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Preparing for Recalls Before they Happen

No matter how careful a company may be in trying to avoid a recall, there are no guarantees that it may not have to conduct one. It is critical that any company in the food business have a recall plan, and importantly, make sure that it has adequate insurance coverage to address a recall.

Mnet 147760 Ron Levine Photo Lead

Editor's note: This story originally appeared in the October 2015 issue of Food Manufacturing

The Food Safety Modernization Act (FSMA), which became law in 2011, seeks to promote a proactive approach to protecting the public from food adulteration and contamination. At the same time, well-publicized outbreaks involving E. coli and other pathogens have cost food companies millions of dollars in conducting recalls, and in lost sales and consumer goodwill.  Some have even resulted in criminal prosecution. 

A recent report by Swiss Re, a leading global reinsurer, of publicly available food recall data in the United States shows that since 2002, the number of food recalls has nearly doubled. In addition, 52 percent of all food recalls cost the affected companies more than $10 million each, and losses of more than $100 million are possible. These figures exclude the reputational damage that may take years for a company to recover from.

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Recognizing the importance of an enforceable recall process, Congress provided the FDA with tools to issue a mandatory recall when a company fails to act. As such, any company in the food industry must be prepared before a recall is necessary. As Benjamin Franklin said, “An ounce of prevention is worth a pound of cure.”

It is essential that any company plan in advance how it will address an emergency, and not be taken by surprise. No matter how careful a company may be in trying to avoid a recall, there are no guarantees that it may not have to conduct one. It is critical that any company in the food business have a recall plan, and importantly, make sure that it has adequate insurance coverage to address a recall.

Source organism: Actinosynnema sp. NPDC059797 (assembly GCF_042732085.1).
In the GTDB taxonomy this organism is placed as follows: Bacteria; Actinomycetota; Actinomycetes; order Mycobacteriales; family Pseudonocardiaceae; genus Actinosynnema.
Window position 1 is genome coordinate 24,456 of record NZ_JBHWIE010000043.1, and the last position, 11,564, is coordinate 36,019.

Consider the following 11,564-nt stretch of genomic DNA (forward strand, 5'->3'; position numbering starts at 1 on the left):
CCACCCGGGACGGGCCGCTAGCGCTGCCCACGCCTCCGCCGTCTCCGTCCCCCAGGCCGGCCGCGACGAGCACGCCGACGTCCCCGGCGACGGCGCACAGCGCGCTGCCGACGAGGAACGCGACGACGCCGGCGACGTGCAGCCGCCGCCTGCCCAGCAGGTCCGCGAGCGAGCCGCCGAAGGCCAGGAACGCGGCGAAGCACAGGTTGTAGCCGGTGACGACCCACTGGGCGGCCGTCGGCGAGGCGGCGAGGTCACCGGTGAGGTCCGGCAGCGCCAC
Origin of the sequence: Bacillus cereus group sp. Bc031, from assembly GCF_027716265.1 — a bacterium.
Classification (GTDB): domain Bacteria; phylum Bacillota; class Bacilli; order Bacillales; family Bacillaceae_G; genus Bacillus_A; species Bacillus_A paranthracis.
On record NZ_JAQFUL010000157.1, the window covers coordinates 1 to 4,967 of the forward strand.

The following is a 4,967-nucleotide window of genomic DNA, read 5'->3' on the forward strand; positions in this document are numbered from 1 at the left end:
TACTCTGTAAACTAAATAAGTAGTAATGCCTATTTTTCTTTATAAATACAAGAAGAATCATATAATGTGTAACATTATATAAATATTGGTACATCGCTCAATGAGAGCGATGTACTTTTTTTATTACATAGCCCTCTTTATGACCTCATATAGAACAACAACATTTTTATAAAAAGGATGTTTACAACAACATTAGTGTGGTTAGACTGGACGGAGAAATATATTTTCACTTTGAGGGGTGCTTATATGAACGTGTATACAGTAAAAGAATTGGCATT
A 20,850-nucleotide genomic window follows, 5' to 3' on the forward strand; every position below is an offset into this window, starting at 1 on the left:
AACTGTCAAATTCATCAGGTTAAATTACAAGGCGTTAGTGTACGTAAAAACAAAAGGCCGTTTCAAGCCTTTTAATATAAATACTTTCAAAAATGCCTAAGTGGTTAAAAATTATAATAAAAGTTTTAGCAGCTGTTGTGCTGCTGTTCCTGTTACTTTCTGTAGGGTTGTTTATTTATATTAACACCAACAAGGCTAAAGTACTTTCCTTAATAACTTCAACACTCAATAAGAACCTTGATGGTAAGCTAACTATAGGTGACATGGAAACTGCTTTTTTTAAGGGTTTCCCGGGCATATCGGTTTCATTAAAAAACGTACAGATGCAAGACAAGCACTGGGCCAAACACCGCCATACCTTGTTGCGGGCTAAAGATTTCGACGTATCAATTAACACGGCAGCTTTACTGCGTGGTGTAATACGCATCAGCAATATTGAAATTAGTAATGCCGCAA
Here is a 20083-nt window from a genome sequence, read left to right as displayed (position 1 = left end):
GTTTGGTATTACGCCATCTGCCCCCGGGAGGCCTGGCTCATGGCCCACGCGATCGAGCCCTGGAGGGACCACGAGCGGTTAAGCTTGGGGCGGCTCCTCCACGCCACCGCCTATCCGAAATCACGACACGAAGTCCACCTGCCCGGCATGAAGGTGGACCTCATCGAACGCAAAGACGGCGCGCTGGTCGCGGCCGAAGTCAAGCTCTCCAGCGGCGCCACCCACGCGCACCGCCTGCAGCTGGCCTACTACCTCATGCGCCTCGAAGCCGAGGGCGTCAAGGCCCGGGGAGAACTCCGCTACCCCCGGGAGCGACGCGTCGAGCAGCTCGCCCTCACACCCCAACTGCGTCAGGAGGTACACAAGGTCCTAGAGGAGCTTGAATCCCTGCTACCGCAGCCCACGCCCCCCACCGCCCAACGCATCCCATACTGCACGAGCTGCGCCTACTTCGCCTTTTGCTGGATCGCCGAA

Have a Plan

A formal recall plan is not only an essential requirement of manufacturing best practices, it is also addressed in the FSMA. The plan should include, at a minimum, assignments of responsibility for any recall, key contact information, recall procedures and communication templates. This plan must be more than a document kept in the file drawer. 

The company must have a team prepared in advance to implement the recall and be aware of the steps they will take to execute the plan. Those steps will include notification of the parties in the food distribution chain, as well as the public; conducting checks to make sure that the recall is being implemented properly; and the disposal of the recalled food.

It is highly recommended that any plan be tested through a simulation. A mock recall can reveal gaps in the protocols and educate all members of the team about their roles and the procedures to be put into effect in a recall.

Be Ready for the Lawsuit

The recall may not be the end of the story. Well after the recall is over and done, consumers impacted by the adulterated product could file a class action complaint against the company. Both the government and plaintiffs’ lawyers may seek access to the company’s records. The company must therefore be aware of and maintain thorough documentation of the steps it has taken to address any food safety issues and the recall process. Inadequate compliance with documentation requirements can have serious ramifications for the company. Everyone in the company must be fully engaged and aware of potential pitfalls if they fail to record their actions appropriately.

Get Insurance — CGL Policies

With the potential financial exposure from a recall, the company must assess its insurance coverage. Food companies typically maintain traditional insurance policies such as commercial general liability (CGL) and first-party property insurance policies. A standard CGL policy will provide a defense and indemnity to the insured for lawsuits brought by consumers alleging physical sickness from the insured’s product. In order to trigger coverage, there must be actual physical injury alleged by the plaintiff. However, the mere risk of future bodily injury will generally not trigger coverage under a CGL policy. Moreover, a CGL policy does not cover damage to the insured’s own product, and does not cover economic losses sustained by the insured (or by others) associated with a recall of the insured’s own product.